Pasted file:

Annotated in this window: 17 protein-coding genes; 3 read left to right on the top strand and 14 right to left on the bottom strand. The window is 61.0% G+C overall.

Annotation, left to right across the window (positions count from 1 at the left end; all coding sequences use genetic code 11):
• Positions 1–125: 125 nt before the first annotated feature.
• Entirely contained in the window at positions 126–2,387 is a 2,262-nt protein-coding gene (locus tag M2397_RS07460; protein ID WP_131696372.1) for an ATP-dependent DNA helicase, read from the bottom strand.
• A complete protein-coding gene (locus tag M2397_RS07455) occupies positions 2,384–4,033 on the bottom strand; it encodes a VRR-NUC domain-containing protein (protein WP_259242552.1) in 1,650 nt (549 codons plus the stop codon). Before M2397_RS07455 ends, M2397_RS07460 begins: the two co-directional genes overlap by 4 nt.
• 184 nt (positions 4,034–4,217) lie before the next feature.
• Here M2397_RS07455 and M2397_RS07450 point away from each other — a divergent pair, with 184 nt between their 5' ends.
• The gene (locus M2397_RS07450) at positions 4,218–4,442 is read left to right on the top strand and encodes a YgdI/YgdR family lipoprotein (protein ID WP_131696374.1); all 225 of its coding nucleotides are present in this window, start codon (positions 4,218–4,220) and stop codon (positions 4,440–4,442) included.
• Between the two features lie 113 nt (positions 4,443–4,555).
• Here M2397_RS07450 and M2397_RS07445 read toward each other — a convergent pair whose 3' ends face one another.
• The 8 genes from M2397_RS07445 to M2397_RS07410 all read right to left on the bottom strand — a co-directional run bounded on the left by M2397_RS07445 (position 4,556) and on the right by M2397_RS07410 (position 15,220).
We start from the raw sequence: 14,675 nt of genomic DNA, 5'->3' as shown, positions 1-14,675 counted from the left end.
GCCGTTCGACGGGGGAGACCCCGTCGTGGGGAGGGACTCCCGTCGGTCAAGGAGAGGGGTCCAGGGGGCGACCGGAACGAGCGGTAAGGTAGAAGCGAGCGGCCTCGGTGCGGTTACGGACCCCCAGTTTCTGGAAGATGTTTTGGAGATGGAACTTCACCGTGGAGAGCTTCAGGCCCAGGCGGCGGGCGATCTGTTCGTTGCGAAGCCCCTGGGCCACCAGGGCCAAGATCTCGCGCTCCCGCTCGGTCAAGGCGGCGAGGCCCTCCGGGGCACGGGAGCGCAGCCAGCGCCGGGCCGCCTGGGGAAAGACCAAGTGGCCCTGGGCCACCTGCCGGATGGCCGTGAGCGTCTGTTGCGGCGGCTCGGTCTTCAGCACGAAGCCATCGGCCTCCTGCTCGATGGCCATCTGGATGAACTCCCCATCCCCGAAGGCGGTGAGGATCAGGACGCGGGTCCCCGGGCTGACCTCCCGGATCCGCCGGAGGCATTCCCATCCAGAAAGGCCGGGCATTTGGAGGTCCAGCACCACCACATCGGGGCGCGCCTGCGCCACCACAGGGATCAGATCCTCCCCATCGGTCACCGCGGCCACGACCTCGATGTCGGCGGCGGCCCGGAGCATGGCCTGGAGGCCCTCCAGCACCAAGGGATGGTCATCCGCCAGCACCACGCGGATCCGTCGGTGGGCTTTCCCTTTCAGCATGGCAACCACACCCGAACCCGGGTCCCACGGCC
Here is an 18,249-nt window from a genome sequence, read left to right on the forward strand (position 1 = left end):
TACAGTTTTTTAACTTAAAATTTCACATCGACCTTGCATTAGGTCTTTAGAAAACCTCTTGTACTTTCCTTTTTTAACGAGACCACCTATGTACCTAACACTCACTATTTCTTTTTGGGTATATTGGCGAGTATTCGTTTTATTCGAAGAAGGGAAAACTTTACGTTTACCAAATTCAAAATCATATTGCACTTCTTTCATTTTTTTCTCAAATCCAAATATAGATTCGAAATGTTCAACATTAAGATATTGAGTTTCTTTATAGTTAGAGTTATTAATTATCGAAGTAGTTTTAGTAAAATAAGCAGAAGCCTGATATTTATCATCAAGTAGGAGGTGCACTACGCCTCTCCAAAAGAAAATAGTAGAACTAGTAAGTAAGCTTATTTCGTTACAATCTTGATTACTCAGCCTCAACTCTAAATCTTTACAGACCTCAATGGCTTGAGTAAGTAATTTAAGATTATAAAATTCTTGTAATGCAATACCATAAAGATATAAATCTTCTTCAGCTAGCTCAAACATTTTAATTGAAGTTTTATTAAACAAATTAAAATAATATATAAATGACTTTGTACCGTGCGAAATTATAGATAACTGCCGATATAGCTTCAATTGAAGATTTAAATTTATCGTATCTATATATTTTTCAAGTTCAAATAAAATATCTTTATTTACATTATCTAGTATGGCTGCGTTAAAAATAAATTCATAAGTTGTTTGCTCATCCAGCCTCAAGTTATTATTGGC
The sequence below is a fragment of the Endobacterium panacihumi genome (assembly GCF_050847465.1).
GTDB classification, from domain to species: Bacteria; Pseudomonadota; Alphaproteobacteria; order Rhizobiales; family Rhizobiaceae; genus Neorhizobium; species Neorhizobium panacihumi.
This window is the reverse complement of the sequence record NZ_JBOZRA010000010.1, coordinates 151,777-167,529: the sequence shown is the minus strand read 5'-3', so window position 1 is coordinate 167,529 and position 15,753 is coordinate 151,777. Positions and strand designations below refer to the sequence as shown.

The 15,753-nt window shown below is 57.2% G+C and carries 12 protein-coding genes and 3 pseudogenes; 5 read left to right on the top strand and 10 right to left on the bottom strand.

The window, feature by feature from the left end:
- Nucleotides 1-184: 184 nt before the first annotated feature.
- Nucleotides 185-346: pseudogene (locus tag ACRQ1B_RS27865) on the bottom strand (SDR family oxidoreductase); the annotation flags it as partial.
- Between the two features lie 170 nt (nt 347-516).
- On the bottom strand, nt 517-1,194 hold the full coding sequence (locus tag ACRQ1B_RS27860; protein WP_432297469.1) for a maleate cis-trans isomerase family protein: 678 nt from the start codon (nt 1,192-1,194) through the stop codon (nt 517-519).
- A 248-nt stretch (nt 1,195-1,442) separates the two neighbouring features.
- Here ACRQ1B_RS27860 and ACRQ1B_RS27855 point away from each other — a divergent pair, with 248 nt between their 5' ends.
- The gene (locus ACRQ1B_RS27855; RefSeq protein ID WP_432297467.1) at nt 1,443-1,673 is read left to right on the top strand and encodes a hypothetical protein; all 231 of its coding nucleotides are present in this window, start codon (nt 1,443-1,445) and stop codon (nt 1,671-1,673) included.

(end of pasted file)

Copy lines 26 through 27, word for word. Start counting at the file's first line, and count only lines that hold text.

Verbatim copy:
- Here ACRQ1B_RS27860 and ACRQ1B_RS27855 point away from each other — a divergent pair, with 248 nt between their 5' ends.
- The gene (locus ACRQ1B_RS27855; RefSeq protein ID WP_432297467.1) at nt 1,443-1,673 is read left to right on the top strand and encodes a hypothetical protein; all 231 of its coding nucleotides are present in this window, start codon (nt 1,443-1,445) and stop codon (nt 1,671-1,673) included.